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As bans on so-called “divisive” books increase in the United States, Patrick Gaffey explores the censorship of books throughout history and why we should fight it.

In 1922, James Joyce published his book Ulysses, after showcasing segments in literary journals for four years. Ulysses, the story of Dublin advertiser Leopold Bloom, is today recognised by many as the greatest novel of the 20th century, but at the time was condemned and censored for its sexual content. Banned in every English-speaking country, readers had to organise illicit smugglings from France. For 12 years, the American Postal Service destroyed any copies which came into their possession, forcing contrabandistas to take measures as extreme as encasing them in concrete. In late 1933, the US Court of Appeals finally ruled that it was a work of literary merit, which could be legally distributed. The case ushered in a new era for the world of words, showing that a book’s socially unacceptable content, no matter how extreme or explicit, could never detract from its artistic worth. Ironically, Joyce’s next novel, Finnegans Wake, is arguably a much more lascivious work, but it was allowed to flow through the literary world without restriction, perhaps because censors were unable to penetrate its difficult style.

The story of the novel’s battle against censorship is riveting enough for a book in its own right, bringing the celebration of art and freedom into conflict with the authoritarian impulse. Yet in the century since its publication, that spirit of censorship has always lurked, and kept its sights on writers who challenge the status quo. 19 years after the ban was lifted, William S. Burroughs published Naked Lunch, an explosive, cross-continental classic which brought the Joycean style to a new era. Like Ulysses, it was published in Paris to avoid the prying eyes of American censors, but still became an illegal item in cities across the Atlantic. In 1966, a gathering of some of the most respected American writers successfully defended the book in court, and all restrictions on it were lifted.

In Finnegans Wake, Joyce warned against the Fascist movement, which rose across Europe, promising “one gob, one gap, one gulp and gorger of all!” As a lover of literature, he was horrified by the sight of the Nazis pouring books onto burning pyres across Germany, and revelling in the orgy of flames. In one of the greatest atrocities in human history, they tragically proved Heinrich Heine’s aphorism: “where they burn books, they will ultimately burn people as well.”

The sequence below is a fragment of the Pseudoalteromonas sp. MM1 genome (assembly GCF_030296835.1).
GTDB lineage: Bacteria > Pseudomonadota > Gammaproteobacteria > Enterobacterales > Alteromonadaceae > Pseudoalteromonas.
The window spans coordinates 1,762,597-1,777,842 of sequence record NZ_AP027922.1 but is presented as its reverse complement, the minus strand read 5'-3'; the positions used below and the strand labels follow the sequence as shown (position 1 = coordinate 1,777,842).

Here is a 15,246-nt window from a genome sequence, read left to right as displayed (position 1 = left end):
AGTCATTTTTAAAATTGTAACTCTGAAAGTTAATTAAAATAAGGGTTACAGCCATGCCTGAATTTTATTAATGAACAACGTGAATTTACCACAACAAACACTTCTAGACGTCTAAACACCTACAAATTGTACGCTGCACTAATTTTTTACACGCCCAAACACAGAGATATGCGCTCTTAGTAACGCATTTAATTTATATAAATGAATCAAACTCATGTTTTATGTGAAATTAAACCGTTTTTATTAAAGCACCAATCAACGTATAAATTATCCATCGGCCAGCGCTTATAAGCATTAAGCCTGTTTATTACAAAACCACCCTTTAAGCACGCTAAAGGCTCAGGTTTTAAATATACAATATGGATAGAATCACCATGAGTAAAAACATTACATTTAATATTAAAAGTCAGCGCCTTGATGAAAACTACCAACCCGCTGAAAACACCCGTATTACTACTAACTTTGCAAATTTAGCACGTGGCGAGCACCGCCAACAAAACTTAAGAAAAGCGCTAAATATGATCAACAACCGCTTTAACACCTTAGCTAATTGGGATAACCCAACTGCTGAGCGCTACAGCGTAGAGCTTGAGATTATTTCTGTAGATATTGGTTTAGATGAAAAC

The story of the horrors which befell Europe’s Jewish communities in this period have been the topic of many books, Art Spiegelman’s Maus being one of the most notable. In the fantastic comic book, Spiegelman recounts the story of his father’s experiences in the Auschwitz and Dachau concentration camps, and the trauma which prevented him from holding on to his family in later life. As well as a spectacular work of literature, it is an invaluable historical document, exploring both the events of the Second World War, and the damage they carried on to later generations.

For years, Maus has been taught in all levels of education, introducing children and adults to the human story behind the Holocaust. Yet it has recently come under attack from right-wing educators in America. One school board in Tennessee recently banned it from their classrooms, depriving their students of the opportunity to learn from the important work. The official reasons given by the Board were the book’s use of the word “damn” and depiction of nudity – raising the question of why a child deemed mature enough to learn about the Holocaust would not be mature enough to read these snippets from everyday life. A genius in both his art and writing, Spiegelman is no stranger to controversy: his earlier works faced similar censorship campaigns, and some are still illegal in Mexico.

The recent censorship of books in the United States has not been limited to the subject of the Holocaust. A host of titles discussing race, sexuality and gender identity are also facing potential bans. The struggle between the spirit of literature and the evil of censorship may never end. Even in times of relative freedom, the threat always lurks, waiting for the best moment to pounce. From Joyce to Burroughs to Spiegelman, and hundreds of writers in between, censorship has come for any who break the bounds of their society. For writers, readers, and anyone with an interest in literature, the most important goal is to fight this censorship wherever it is encountered.

Tennessee comic store Nirvana Comics has aimed to provide a free copy of Maus to all students affected by the ban. Donations to the project can be made here.


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